I can almost guarantee everlasting love will come your way if you embrace all 10 principles in Patanjali’s yoga heart sutra.
In Ayurveda, the physical practice of yoga is an integral part of healing one’s body and mind.
Patanjali’s system of Yoga provides us with a methodology to break down emotional and physical barriers that prevent us from knowing self-love and subsequently love for another.
Patanjali’s Sutras, in particular the “Yamas” and “Ni Yamas,” entail simple principles to guide us in conduct and intentions that help us attain Samadhi—or, “balance in the body and mind.” In a world where stimulus comes from so many places, and when the pressures of life, work, and children become too much—relationships often suffer. Strong principles rooted in common sense can have a profound effect on your making a good choice for a long-lasting, healthy relationship.
Honestly ask yourself how many of these principles are present in your life? If you answer truthfully, you’ll have the root of all your personal and emotional successes and failures.
The Ten “Yamas” and “Ni Yamas:”
1) “Ahisma:” Never injure any living thing. This includes physical injury as well as those inflicted by words. How many times have you spoken harshly to someone you love? Practice “ahisma” and embrace a deep respect for yourself and your lover.
2) “Satya:” Always speak the truth. Live honestly. How many times have you lied to your partner? Lies, big or small, will eventually erode your relationship. Practice “Satya” always, because even the smallest lie will erode your relationship bonds, as well as your degree of self-love.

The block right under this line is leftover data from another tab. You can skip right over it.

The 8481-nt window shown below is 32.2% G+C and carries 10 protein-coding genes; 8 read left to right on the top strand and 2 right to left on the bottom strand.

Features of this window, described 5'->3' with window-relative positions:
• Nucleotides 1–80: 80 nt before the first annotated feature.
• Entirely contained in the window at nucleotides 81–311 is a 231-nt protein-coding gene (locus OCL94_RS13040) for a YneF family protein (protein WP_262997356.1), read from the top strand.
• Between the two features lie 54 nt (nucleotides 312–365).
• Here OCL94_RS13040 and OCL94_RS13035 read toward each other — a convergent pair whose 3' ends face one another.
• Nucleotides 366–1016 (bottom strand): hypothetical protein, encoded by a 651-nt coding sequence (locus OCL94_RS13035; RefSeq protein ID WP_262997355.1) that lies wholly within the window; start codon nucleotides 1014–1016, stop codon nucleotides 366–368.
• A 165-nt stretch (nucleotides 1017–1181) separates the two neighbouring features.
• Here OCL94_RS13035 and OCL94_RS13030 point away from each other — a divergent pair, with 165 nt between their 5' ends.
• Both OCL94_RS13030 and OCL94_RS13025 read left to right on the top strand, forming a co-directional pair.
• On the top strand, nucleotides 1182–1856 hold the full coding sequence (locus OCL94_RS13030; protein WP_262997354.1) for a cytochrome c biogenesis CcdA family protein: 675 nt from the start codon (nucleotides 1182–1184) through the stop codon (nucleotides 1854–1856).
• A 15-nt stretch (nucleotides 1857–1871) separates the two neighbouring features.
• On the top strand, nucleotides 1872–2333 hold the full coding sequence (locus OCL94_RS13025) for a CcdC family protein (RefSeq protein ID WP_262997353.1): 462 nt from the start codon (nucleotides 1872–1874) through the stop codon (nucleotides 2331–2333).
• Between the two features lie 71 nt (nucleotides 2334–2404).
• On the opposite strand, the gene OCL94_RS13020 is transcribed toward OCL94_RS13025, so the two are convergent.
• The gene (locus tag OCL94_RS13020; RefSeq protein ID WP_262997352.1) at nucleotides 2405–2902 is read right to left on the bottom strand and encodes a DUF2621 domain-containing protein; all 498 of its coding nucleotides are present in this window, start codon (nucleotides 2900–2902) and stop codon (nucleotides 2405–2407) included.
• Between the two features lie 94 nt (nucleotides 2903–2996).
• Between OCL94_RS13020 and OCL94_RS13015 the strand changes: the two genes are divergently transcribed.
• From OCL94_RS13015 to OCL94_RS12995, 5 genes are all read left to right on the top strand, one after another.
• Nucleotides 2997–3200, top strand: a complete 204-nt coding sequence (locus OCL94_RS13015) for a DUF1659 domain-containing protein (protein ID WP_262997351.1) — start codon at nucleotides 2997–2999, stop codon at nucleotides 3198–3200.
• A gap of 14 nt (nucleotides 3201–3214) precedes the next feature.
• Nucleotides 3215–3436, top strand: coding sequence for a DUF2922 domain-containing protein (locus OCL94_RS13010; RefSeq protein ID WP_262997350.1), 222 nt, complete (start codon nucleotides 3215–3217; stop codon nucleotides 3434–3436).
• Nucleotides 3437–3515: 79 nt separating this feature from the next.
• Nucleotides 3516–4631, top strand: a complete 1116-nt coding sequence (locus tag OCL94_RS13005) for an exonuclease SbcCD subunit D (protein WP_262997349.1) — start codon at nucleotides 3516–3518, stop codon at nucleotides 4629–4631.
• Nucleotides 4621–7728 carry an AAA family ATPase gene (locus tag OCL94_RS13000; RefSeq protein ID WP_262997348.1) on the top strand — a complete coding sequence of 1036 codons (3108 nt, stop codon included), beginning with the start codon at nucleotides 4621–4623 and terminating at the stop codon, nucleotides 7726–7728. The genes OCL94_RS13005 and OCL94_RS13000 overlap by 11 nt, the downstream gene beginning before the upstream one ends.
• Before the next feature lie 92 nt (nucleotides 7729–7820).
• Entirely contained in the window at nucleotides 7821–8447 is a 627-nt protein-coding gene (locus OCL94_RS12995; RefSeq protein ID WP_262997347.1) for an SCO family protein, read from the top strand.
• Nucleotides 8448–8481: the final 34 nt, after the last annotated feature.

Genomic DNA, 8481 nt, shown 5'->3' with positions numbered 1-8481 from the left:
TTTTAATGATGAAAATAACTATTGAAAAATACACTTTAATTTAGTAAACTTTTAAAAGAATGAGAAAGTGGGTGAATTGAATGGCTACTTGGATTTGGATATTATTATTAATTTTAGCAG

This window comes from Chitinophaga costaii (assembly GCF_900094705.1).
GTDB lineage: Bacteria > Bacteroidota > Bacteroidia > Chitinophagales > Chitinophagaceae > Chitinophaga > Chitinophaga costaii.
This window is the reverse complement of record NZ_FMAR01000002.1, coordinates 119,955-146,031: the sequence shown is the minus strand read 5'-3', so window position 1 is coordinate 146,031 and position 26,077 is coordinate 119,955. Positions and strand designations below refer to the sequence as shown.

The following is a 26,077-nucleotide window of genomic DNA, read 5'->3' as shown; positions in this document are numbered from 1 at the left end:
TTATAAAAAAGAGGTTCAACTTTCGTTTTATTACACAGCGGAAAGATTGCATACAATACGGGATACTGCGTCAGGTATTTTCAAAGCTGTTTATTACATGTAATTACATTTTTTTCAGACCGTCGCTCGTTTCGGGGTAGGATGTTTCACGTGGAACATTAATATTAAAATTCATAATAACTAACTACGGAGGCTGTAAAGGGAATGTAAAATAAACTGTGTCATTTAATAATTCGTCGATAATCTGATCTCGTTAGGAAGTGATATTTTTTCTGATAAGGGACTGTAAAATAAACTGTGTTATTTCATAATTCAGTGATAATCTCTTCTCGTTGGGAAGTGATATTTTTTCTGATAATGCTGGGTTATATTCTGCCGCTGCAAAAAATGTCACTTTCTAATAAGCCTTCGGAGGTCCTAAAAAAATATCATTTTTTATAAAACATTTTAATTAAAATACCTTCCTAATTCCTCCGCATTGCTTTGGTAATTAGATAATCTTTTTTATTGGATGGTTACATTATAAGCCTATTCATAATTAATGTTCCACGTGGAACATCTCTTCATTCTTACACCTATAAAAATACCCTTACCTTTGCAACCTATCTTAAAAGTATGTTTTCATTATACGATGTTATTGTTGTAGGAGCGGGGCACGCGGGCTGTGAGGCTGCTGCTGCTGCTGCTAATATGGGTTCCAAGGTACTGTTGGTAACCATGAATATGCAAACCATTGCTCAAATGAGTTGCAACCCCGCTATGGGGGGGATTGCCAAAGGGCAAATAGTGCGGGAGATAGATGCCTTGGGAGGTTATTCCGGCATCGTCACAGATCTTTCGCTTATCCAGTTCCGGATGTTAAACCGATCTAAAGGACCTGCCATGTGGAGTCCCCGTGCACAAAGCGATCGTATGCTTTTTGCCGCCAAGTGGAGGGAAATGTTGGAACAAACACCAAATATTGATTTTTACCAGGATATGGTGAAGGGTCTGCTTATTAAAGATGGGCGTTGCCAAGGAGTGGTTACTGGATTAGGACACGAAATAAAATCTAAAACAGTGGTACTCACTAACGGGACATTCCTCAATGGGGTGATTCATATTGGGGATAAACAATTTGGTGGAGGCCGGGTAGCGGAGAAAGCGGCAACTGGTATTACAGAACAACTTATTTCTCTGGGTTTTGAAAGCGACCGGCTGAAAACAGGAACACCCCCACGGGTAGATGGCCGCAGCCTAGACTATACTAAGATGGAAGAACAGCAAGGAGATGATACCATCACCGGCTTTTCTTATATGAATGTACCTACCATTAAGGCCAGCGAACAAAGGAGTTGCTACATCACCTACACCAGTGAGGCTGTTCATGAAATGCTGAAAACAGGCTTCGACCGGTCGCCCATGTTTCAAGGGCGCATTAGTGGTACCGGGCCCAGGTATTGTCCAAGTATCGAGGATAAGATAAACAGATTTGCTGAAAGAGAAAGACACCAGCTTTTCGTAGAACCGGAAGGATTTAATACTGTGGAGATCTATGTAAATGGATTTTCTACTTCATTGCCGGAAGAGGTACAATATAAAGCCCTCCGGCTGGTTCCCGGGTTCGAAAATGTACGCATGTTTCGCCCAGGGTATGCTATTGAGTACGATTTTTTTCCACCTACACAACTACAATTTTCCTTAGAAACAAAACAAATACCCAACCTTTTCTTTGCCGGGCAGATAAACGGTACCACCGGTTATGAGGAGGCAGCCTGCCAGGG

3) “Asteya:” Do not always need something or take something from your lover. This can sometimes be equated to stealing. Stealing in any form from your partner, whether it be emotional or material theft, will in time erode all love. Put yourself in a position of giving and try not to always want or need something.
4) “Bramacharya:” Respect your body. Expressing sexuality with someone you love is paramount to a healthy, long-lasting relationship. Giving sexual energy to “another” in any form will weaken your bond with your partner.
5) “Aparigraha:” Give. Think about what you can do for your partner. Touch often. Try offering something that will make your partner feel loved. Do not always expect something. It is sometimes easy to get caught up in your own personal needs.
6) “Saucha:” Physical clarity. Keep your physical space clean and clutter-free. Keep your body in good health. Do not overload your body with a poor diet, or stimulants. Are your body and home weighted down with excess? All excess, in whatever form, places stress on relationships.
7) “Santosha:” Acceptance. Try letting your lover be. Try not to be overly concerned with finding fault in others or situations. Create a domain of shanti (peace). Notice how often you say something negative about someone.
8) “Tapas:” Internal fire. Strengthen your relationship by pursuing a personal physical practice that ignites your internal fire. Physical stagnation is not good for the body and can deplete self-worth. Practice yoga, walk, dance, move your body. Without a personal inner life-force, maintaining a strong relationship can be even more of a challenge.
9) “Swadhyaya:” Self-inquiry. This may be the hardest of them all. No one likes to look at how their words and daily actions might contribute to your lover’s pain or suffering. Always treat your lover kindly, touch each other as often as possible—especially when you’re feeling stressed and detached.
10) “Ishwara Pranidhana:” Let go. Literally try to let go of the need to control everything. Do not always react to your partner’s words or actions. Hold onto love, it is right there between action and reaction. When it comes to love and life, remember you do not always need to be right. Let go of being right.
Author: Ramona Bessinger
Editors: Pippa Sorley; Emily Bartran